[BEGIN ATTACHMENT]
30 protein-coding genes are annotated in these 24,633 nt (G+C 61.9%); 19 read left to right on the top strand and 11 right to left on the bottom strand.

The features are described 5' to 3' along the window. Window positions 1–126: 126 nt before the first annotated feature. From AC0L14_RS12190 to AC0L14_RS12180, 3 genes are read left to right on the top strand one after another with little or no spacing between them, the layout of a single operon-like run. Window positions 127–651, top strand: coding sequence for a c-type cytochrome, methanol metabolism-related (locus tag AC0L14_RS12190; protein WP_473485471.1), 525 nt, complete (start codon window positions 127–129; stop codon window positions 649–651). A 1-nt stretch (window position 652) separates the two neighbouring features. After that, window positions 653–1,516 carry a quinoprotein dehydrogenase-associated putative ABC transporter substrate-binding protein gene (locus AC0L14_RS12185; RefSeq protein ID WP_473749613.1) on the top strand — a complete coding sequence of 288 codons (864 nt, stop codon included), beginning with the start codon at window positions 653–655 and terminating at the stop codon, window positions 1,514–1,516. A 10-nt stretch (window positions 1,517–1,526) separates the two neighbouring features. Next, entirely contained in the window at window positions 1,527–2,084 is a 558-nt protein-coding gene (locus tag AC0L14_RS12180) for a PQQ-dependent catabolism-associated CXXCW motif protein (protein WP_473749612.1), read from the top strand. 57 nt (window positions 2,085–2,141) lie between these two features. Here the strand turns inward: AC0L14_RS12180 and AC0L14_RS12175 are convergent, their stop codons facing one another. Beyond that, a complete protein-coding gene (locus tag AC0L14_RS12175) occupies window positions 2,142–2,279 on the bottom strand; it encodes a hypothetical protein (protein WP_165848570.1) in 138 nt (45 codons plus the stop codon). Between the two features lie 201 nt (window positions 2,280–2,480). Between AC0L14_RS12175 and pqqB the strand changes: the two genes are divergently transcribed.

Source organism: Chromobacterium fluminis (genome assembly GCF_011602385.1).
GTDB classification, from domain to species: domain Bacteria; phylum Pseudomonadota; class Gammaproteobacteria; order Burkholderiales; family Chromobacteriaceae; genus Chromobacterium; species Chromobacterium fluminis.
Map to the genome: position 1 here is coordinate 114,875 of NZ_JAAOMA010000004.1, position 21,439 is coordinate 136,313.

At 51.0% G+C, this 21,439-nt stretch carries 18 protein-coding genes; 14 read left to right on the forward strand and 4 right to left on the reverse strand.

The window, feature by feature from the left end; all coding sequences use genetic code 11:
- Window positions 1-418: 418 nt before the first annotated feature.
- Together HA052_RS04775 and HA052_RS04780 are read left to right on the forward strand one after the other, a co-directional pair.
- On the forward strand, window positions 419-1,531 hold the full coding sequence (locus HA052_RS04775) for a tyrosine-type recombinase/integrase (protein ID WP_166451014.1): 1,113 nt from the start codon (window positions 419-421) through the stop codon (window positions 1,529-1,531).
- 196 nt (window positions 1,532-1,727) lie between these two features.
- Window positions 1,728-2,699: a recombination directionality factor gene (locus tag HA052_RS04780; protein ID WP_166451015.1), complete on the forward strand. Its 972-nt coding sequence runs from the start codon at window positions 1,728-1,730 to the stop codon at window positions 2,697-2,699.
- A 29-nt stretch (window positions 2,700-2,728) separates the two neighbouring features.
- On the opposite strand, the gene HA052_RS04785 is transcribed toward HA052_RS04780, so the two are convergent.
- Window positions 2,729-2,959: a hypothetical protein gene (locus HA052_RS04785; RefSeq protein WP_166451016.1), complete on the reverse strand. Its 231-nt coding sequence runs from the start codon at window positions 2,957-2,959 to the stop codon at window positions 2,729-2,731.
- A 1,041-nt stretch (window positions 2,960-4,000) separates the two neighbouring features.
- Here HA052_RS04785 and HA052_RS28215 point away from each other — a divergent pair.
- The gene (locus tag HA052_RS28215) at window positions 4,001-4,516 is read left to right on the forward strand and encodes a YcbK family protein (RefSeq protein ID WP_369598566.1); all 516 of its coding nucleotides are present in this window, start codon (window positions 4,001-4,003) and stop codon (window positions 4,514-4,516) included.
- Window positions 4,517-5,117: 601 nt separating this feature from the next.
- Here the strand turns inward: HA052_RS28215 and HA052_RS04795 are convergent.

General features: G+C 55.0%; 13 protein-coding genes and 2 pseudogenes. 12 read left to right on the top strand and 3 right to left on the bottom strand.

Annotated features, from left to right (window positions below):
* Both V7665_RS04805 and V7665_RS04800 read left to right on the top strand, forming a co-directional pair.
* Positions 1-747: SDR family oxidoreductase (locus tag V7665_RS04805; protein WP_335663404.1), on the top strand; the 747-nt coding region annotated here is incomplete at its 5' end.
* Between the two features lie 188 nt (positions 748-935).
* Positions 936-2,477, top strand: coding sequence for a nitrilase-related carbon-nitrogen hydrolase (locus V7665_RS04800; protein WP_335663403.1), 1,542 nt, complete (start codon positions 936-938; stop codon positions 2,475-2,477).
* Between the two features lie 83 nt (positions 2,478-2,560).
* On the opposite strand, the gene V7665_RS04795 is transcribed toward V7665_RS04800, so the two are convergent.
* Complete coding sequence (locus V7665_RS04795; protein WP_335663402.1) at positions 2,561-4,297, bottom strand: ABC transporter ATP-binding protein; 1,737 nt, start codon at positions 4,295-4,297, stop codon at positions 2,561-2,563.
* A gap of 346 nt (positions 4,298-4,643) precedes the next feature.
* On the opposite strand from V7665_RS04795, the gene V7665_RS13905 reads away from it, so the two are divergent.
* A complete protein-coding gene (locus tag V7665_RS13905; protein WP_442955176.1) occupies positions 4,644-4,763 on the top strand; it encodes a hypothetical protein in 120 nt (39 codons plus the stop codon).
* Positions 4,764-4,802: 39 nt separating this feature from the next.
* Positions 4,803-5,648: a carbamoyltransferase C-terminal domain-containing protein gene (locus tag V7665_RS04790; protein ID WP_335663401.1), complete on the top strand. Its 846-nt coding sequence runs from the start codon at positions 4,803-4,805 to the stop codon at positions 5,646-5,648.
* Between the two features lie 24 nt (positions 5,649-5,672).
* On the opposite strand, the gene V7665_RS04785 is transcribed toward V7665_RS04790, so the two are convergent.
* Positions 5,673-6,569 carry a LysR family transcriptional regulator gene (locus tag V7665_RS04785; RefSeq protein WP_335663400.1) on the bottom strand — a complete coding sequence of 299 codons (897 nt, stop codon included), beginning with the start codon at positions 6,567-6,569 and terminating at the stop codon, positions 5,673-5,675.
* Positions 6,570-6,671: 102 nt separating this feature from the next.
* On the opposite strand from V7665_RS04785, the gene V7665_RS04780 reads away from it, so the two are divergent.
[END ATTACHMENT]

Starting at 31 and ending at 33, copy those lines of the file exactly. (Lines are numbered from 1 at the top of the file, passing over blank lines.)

* On the opposite strand from V7665_RS04795, the gene V7665_RS13905 reads away from it, so the two are divergent.
* A complete protein-coding gene (locus tag V7665_RS13905; protein WP_442955176.1) occupies positions 4,644-4,763 on the top strand; it encodes a hypothetical protein in 120 nt (39 codons plus the stop codon).
* Positions 4,764-4,802: 39 nt separating this feature from the next.